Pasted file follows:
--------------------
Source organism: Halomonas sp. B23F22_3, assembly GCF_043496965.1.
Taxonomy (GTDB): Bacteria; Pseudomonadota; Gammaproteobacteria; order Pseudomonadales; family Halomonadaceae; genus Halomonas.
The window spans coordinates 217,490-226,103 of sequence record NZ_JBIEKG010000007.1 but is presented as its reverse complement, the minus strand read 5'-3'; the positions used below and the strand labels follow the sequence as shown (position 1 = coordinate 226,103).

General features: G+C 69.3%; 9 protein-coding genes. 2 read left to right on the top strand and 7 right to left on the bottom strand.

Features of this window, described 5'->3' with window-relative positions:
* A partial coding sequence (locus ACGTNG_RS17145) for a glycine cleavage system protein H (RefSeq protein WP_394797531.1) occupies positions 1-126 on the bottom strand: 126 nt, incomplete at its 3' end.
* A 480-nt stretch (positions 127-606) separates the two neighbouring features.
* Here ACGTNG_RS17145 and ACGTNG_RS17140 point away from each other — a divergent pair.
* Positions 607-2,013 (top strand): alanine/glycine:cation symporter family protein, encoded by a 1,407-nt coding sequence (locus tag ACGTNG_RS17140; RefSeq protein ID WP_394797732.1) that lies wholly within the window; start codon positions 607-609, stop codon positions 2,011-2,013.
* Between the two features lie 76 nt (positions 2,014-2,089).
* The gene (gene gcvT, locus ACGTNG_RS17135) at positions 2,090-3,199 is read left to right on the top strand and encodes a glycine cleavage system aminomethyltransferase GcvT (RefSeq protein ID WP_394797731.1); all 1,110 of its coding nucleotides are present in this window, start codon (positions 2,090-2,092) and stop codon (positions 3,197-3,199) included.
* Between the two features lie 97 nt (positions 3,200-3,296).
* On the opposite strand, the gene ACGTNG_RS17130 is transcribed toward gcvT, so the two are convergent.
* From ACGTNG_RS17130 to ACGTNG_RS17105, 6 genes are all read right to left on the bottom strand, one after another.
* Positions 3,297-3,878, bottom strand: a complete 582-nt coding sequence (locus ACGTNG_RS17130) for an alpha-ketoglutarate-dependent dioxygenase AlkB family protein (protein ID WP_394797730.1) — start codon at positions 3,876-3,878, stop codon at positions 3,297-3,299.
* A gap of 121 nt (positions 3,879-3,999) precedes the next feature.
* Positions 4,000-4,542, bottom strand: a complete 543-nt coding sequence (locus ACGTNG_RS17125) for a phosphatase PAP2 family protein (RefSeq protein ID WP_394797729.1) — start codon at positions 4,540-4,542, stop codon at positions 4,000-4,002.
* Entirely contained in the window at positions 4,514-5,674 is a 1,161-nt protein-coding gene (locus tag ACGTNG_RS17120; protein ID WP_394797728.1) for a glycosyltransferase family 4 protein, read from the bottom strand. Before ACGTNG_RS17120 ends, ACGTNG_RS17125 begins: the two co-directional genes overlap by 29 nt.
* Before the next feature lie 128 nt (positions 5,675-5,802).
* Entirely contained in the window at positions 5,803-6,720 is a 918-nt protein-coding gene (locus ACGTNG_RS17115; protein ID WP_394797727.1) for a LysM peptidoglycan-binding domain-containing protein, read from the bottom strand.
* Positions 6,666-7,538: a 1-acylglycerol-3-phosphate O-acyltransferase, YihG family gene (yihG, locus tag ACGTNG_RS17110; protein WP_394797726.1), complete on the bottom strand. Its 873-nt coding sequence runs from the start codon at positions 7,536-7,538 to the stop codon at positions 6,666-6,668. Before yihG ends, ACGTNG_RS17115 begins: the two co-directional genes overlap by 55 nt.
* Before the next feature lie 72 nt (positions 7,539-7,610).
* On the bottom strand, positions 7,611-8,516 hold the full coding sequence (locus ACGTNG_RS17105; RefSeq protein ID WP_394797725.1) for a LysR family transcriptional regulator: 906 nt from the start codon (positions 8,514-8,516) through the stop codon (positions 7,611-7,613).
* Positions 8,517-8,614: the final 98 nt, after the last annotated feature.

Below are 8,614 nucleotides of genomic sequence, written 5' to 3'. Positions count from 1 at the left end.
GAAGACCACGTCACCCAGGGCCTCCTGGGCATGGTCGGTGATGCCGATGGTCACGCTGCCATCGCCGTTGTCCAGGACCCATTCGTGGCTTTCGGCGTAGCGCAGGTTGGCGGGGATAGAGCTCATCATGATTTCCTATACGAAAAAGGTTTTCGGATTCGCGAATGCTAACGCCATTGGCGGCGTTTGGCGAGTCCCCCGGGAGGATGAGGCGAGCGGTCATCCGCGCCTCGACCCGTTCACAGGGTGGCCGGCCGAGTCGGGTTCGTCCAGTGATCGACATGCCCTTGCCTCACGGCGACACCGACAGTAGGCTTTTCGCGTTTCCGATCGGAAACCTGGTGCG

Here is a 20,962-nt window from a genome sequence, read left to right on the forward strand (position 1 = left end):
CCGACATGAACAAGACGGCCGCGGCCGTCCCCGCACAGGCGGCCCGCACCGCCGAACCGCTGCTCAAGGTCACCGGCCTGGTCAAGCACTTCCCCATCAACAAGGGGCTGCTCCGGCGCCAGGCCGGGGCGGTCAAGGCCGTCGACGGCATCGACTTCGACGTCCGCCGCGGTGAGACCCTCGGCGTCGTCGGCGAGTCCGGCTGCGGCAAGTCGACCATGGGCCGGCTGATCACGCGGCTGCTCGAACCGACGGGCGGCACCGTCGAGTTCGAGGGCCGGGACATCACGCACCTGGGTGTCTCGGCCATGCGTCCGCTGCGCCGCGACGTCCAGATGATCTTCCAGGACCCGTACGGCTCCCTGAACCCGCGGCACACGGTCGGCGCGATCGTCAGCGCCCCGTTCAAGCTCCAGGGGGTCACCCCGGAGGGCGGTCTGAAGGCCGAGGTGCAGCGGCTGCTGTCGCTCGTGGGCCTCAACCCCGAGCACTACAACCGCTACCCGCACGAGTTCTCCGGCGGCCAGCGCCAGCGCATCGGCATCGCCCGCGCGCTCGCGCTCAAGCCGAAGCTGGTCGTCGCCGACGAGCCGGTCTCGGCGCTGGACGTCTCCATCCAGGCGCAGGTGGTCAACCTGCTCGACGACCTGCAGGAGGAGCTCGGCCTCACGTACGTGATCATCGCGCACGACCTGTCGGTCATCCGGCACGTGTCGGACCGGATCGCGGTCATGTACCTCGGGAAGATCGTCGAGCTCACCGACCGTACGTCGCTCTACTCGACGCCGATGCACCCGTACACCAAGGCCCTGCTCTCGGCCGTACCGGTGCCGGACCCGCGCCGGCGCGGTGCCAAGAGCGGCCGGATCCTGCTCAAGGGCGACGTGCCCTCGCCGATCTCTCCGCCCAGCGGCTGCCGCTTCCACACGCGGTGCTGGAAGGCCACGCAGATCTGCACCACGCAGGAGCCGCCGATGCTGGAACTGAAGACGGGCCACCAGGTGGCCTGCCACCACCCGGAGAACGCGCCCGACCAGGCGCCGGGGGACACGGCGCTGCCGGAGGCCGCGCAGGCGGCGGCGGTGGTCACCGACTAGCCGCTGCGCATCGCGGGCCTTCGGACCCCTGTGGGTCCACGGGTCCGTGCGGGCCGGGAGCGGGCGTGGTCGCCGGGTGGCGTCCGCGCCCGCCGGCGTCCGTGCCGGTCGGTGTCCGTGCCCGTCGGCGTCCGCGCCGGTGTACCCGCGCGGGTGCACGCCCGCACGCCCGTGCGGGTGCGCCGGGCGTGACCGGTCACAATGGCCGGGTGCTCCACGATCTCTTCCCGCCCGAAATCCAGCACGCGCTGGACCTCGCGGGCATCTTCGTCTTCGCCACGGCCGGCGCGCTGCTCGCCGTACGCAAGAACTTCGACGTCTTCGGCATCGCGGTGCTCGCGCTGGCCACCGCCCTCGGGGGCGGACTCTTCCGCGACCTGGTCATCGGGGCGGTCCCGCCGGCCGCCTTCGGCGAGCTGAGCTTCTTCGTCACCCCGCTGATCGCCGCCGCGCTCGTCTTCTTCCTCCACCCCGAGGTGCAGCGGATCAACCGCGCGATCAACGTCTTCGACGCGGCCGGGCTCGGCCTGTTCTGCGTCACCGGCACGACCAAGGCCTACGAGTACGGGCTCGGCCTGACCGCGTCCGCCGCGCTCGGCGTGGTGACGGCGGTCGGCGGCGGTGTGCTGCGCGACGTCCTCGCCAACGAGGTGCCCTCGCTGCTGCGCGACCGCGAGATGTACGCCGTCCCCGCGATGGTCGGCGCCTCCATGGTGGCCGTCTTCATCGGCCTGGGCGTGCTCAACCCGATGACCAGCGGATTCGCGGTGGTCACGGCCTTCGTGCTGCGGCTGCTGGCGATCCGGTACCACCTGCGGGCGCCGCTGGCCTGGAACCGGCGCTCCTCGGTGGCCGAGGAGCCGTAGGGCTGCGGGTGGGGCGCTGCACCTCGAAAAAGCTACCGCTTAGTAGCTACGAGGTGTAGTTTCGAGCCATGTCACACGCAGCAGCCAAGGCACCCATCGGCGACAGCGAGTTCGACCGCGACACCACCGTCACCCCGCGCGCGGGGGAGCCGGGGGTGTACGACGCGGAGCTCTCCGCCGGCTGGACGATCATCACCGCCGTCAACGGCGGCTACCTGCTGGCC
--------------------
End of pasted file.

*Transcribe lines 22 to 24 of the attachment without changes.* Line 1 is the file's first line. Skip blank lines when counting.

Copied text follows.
* Before the next feature lie 72 nt (positions 7,539-7,610).
* On the bottom strand, positions 7,611-8,516 hold the full coding sequence (locus ACGTNG_RS17105; RefSeq protein ID WP_394797725.1) for a LysR family transcriptional regulator: 906 nt from the start codon (positions 8,514-8,516) through the stop codon (positions 7,611-7,613).
* Positions 8,517-8,614: the final 98 nt, after the last annotated feature.